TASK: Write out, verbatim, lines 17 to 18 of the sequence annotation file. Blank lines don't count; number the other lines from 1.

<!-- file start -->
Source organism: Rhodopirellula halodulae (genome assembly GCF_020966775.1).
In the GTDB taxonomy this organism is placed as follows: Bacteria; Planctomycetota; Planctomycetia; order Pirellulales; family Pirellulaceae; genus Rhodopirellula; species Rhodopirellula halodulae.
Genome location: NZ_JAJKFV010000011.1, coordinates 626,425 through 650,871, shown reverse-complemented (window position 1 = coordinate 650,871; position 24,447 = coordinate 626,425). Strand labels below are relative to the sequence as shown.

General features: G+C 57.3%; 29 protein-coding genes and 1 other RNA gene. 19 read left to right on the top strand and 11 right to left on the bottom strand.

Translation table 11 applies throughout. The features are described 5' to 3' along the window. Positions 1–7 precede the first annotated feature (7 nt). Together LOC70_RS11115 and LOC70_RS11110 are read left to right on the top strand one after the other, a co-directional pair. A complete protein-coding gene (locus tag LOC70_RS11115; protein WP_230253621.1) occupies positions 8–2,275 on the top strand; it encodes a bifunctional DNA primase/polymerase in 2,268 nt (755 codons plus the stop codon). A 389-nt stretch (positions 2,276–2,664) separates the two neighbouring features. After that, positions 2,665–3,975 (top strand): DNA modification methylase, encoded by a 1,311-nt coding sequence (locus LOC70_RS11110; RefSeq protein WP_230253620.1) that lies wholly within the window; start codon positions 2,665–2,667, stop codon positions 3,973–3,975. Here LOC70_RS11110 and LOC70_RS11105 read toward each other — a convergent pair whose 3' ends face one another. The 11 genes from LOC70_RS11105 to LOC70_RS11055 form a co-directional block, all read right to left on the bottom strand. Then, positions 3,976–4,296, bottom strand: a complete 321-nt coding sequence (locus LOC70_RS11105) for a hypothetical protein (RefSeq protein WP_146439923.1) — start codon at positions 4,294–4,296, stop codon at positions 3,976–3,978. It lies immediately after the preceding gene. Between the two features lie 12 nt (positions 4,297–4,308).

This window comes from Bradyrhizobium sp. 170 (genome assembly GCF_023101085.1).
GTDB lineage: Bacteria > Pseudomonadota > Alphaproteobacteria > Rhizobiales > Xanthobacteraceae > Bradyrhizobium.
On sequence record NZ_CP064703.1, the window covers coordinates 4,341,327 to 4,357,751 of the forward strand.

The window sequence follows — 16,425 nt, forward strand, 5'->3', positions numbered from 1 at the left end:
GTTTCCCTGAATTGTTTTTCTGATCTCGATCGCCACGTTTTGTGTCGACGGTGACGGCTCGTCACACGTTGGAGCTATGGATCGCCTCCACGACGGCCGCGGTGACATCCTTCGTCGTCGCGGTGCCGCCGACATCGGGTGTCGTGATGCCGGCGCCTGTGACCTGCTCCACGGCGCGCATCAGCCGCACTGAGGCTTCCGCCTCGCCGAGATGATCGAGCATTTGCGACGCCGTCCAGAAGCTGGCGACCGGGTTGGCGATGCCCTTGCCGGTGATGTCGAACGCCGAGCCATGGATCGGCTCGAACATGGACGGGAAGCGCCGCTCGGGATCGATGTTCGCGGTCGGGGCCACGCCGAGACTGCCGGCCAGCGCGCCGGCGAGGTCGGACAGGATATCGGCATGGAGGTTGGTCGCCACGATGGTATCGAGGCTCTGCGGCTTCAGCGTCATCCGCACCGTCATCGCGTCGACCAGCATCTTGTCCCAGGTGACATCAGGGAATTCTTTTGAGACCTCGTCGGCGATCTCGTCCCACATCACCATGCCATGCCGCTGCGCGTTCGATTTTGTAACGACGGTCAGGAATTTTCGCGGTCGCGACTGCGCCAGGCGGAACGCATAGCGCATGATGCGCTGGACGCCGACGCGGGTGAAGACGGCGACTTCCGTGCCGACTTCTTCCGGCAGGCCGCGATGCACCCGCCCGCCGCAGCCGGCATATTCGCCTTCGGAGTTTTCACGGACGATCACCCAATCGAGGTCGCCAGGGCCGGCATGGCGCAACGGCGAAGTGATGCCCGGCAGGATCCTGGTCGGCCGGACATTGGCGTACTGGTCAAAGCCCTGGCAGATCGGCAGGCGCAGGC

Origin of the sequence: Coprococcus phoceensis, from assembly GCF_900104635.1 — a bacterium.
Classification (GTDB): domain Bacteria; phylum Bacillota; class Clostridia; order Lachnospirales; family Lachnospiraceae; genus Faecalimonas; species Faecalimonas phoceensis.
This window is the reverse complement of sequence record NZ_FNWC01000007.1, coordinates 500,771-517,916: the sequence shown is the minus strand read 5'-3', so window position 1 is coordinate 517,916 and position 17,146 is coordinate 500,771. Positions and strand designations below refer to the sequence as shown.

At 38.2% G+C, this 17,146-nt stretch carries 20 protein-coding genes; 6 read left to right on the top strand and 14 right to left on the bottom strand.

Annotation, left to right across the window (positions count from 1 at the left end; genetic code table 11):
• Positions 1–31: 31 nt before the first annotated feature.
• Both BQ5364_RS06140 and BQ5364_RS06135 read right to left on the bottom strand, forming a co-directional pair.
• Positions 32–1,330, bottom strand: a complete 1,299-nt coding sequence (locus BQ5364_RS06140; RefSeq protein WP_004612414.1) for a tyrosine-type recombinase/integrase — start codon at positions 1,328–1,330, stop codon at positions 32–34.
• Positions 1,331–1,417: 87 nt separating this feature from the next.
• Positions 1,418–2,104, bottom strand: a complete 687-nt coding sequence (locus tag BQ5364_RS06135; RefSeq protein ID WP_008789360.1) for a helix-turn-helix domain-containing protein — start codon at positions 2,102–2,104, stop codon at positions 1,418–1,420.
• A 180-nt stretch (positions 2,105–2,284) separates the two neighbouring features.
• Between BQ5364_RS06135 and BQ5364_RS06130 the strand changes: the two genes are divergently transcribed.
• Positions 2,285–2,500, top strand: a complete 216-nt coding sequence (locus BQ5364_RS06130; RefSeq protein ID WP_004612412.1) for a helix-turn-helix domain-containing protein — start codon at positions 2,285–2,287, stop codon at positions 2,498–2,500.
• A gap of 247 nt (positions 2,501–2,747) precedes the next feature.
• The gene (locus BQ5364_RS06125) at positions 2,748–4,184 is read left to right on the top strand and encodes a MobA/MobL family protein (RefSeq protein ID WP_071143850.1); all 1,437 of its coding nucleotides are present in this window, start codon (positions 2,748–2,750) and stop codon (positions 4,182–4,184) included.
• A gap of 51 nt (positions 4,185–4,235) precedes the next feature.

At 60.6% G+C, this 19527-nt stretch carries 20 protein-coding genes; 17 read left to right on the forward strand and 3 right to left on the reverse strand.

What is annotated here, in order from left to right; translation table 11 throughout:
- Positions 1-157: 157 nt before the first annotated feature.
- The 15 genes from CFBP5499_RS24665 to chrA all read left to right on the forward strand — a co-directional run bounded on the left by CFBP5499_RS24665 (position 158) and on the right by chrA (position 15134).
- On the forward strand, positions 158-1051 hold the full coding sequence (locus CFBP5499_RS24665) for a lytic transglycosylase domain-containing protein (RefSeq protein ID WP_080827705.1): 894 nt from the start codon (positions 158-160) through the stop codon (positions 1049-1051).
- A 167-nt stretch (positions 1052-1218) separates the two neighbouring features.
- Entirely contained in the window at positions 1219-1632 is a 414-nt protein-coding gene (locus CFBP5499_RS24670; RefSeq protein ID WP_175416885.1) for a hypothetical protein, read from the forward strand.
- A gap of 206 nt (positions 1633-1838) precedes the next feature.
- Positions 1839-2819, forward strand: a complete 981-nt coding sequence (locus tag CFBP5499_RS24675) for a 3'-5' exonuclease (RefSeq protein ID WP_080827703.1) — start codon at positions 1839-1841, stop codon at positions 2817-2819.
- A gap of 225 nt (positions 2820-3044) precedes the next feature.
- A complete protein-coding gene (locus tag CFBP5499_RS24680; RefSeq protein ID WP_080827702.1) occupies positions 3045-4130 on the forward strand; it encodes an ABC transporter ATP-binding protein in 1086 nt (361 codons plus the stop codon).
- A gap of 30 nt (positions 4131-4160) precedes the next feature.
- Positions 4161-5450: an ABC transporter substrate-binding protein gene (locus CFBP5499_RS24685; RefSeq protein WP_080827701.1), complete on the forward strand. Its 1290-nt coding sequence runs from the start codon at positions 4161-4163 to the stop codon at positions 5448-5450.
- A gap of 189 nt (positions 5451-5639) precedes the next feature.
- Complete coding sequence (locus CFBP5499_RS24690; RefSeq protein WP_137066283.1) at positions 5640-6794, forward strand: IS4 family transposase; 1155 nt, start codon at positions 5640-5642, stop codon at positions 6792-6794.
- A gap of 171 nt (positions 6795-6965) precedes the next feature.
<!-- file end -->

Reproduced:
• Both BQ5364_RS06140 and BQ5364_RS06135 read right to left on the bottom strand, forming a co-directional pair.
• Positions 32–1,330, bottom strand: a complete 1,299-nt coding sequence (locus BQ5364_RS06140; RefSeq protein WP_004612414.1) for a tyrosine-type recombinase/integrase — start codon at positions 1,328–1,330, stop codon at positions 32–34.